Fitting the glass slipper: optimal capital structure in the face of liability
The model presented in this paper juxtaposes two theories for why a firm might offer creditors a security interest to back up a loan. One theory holds that issuing secured debt allows the firm's owners to reduce expected payments in the event of bankruptcy to so-called "non-adjusting" creditors, who cannot or do not adjust the size of their claims in response. An important class of such non-adjusting claims are liability claims on the firm. The other theory holds that issuing secured debt solves an underinvestment problem: the firm may only be able to finance a growth opportunity if it offers new investors a security interest. Recognizing that most real-world firms face both non-adjusting claims and growth opportunities, we combine the two theories in a single model. We find that firms generally choose an interior secured-debt ratio, and all firms smaller than a critical size choose a strictly higher secured-debt ratio than firms larger than the critical size. Moreover, the relationship between the optimal secured-debt ratio and firm size is highly nonlinear in ways consistent with the empirical evidence: the optimal ratio mayor may not initially increase in firm size, then tends to decrease, and then becomes constant.
(This abstract was borrowed from another version of this item.)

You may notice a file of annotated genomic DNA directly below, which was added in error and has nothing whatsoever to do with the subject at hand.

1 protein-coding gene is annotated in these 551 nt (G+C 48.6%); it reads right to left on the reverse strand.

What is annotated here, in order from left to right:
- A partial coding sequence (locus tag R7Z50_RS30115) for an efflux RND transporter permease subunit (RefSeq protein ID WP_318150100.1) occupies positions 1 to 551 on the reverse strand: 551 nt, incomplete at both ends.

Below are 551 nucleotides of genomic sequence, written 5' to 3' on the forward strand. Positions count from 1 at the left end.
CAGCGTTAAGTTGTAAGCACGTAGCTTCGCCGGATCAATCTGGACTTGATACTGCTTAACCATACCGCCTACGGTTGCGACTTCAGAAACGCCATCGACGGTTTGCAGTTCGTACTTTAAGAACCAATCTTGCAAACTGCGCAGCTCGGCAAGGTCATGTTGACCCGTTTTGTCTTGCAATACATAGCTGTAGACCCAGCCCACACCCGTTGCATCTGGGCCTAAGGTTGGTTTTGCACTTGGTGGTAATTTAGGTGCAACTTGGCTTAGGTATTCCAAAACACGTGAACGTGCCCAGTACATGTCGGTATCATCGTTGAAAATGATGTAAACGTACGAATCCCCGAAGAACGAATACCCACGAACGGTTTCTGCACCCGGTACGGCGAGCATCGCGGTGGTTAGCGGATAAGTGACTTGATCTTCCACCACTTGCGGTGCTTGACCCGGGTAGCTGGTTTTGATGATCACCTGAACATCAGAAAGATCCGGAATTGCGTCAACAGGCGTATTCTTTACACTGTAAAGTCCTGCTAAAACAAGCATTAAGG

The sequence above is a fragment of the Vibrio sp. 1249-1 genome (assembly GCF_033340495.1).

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- Stulz, ReneM. & Johnson, Herb, 1985. "An analysis of secured debt," Journal of Financial Economics, Elsevier, vol. 14(4), pages 501-521, December.
- Triantis, George G, 1992. "Secured Debt under Conditions of Imperfect Information," The Journal of Legal Studies, University of Chicago Press, vol. 21(1), pages 225-58, January.
- Berkovitch, Elazar & Kim, E Han, 1990. " Financial Contracting and Leverage Induced Over- and Under-Investment Incentives," Journal of Finance, American Finance Association, vol. 45(3), pages 765-94, July.
- Alan Schwartz, 1997. "Priority Contracts and Priority in Bankruptcy," Yale School of Management Working Papers ysm72, Yale School of Management.
- Myers, Stewart C., 1977. "Determinants of corporate borrowing," Journal of Financial Economics, Elsevier, vol. 5(2), pages 147-175, November.
- Barclay, Michael J & Smith, Clifford W, Jr, 1995. " The Priority Structure of Corporate Liabilities," Journal of Finance, American Finance Association, vol. 50(3), pages 899-917, July.
- Hudson, John, 1995. "The case against secured lending," International Review of Law and Economics, Elsevier, vol. 15(1), pages 47-63, January.
- Schwartz, Alan, 1989. "A Theory of Loan Priorities," The Journal of Legal Studies, University of Chicago Press, vol. 18(2), pages 209-61, June.
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